4. Spend some 1-on-1 time with those closest to you. You need to tell your closest partners what's about to happen face to face, show authentic emotion, and give them a chance to get some details ahead of the story. Friends, family, existing sponsors, employees...they all need to hear it directly and know you are sincere. Remember, they backed you, so they now get to ride the shitstorm right along with you. You better have their back now. Armstrong spent the morning with the staff at Livestrong yesterday, where tears were shed. Right on target.
  5. Distance yourself from those who could get dragged into this deeper. Resign from Livestrong - check, have Nike, Oakley and other brands cut ties - check, etc.
  6. Leak the expectation of a confession. Most of the "haters" are already using Armstrong's silence to judge and criticize, so it's best to leak the expectation of a confession with an "insiders who will not be named" kind of story about a week before your actual press date. This can help shift more of the hater dialogue in front of your message, rather than behind it. The hashtag "#liestrong" (note, no letter "v") is already trending big on Twitter...this is perfect. Let it get frothy.
  7. Be sincere in your message delivery, and show emotion. This may seem obvious, but let me tell you, it's hard for big egos to express things like regret and compassion to those they have wronged in the making of their image. It's the same big egos that fought incredible odds to get them to hero status in the first place, and it won't arrive at the conclusion of apologizing until every other avenue is explored. But it has to be done, tears and all, or you will get crucified.
  8. Remind people of the good you have done. Armstrong has helped millions deal with cancer and raised over $500 million. He should make sure to emphasize the importance of that, and actively distance it from the scandal in his dialogue.
  9. Follow up on your action path. Within the week, you need to start showing proof on your action plan, such as donations, Twitter apologies, and anything that can prove your trajectory has changed. Doing this in the face of people screaming "this doesn't redeem you" is actually best...drag that cross up the hill. Let everyone see the public had a voice for their lashings.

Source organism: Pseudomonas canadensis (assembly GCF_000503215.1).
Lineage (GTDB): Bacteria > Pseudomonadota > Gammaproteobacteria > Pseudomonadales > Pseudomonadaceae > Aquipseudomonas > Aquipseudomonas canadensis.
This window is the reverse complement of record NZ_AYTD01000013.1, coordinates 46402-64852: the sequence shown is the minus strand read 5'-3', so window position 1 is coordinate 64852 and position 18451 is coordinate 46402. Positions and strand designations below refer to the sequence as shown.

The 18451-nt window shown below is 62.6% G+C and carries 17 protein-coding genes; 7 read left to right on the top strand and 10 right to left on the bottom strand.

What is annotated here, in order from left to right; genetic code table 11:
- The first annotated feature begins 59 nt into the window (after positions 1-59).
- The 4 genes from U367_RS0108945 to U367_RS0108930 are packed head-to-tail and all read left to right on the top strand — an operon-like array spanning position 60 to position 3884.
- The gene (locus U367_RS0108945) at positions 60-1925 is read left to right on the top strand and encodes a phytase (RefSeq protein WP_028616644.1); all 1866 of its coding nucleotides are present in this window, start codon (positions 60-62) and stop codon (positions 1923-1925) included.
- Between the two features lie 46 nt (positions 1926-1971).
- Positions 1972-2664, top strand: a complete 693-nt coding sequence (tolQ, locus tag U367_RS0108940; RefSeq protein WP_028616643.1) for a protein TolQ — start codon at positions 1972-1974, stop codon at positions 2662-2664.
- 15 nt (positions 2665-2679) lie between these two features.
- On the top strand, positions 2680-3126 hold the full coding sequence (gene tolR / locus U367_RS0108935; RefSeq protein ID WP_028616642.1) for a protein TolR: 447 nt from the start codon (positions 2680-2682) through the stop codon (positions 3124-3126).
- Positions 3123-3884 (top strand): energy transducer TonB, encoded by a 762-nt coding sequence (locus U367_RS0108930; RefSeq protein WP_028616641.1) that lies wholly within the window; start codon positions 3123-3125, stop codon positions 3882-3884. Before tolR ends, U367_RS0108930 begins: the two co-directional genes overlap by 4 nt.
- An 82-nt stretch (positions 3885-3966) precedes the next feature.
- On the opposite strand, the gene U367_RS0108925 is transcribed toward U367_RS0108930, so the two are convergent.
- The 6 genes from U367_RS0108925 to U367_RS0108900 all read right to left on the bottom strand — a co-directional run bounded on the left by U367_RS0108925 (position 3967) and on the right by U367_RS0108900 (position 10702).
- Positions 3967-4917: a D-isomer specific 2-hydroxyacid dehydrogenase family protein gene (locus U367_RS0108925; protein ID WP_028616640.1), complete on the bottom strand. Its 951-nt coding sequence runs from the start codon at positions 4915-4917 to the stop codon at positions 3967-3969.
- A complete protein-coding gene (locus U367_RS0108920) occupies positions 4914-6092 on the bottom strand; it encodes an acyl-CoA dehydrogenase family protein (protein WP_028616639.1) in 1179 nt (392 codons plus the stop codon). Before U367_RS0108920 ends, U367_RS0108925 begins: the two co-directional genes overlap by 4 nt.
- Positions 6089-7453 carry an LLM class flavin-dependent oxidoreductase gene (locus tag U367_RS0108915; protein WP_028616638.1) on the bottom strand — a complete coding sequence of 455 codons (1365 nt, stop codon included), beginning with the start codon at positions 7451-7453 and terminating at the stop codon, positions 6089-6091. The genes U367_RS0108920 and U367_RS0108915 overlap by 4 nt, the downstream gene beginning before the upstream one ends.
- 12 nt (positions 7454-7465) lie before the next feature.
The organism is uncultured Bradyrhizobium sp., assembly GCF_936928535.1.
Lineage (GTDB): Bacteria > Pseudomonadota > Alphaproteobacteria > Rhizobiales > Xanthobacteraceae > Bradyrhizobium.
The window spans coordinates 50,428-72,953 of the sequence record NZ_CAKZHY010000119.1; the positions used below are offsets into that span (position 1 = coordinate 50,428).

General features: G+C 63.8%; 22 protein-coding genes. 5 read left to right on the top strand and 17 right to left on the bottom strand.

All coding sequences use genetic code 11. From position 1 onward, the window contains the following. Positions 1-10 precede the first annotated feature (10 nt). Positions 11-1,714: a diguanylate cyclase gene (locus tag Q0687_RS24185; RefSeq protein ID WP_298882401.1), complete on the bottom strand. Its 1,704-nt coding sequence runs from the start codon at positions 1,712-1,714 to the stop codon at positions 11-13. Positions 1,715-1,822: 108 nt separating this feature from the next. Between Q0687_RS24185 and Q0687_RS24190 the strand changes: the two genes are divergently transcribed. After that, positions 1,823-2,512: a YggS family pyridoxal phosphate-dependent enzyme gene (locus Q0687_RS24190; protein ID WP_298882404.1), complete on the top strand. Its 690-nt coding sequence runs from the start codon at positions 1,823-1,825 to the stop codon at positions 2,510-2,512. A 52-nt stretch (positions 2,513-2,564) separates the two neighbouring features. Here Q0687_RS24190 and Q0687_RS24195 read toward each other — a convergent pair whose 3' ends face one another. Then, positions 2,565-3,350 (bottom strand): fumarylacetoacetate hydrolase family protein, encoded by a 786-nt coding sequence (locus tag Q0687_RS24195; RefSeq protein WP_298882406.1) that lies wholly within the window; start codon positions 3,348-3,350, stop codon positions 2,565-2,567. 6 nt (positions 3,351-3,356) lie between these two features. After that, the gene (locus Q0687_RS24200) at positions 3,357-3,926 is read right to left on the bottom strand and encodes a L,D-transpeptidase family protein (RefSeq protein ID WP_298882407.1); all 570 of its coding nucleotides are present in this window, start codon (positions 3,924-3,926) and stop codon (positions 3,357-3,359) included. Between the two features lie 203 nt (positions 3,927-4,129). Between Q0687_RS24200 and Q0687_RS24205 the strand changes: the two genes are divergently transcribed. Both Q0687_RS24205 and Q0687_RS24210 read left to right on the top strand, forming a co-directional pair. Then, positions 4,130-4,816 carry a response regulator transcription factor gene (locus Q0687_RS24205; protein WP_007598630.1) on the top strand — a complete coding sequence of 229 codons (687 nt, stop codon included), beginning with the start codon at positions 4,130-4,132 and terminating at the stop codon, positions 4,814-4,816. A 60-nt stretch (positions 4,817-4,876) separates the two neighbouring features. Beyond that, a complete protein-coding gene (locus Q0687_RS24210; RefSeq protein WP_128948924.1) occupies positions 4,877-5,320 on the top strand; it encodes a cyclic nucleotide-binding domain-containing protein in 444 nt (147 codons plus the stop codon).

10. Focus all future dialogue on the path forward. You've come out, you've taken your licks, and it's now off the table. The only press moving forward is what you're doing now.

The Story - What To Say

Now comes the "art" of Crisis PR. What exactly do you say, and who is that message intended to reach? This is where it gets fascinating for Armstrong because not all of his audiences are aligned, and he has to contemplate whether to sacrifice a few individuals to achieve his PR goals (coaches, doctors, etc.). Those of you unfamiliar with this dilemma can watch the movies Thank You for Smoking or Margin Call to get an idea of how this can aid in crisis messaging. Both are damn good movies, anyway.

First off, what is Armstrong's goal? Well, if I were to guess, I would say his goals are ranked as follows:
  1. Don't lose the cancer audience. This is his legacy, even more so than cycling. Under no circumstances can he lose this audience. Imagine if he cluster-fucked this by saying "I did dope, and in fact it was doping that caused the cancer, so once I got that under control the cancer went away". Holy macks that would be insane. 
  2. Don't go to jail. Armstrong has never had to testify under oath about doping, but there are potential scenarios where he would have to do jail time should certain court cases unfold. Floyd Landis has filed a whistle-blower lawsuit in alleging Armstrong and fraud associated with his $37 million sponsorship from the US Postal Service, and senior officials in the federal government are suggesting to jump on board. Plus the SCA case could potentially be re-opened/appealed given new facts, which may present a scenario where Lance would be subpoenaed to testify under oath...definitely not good.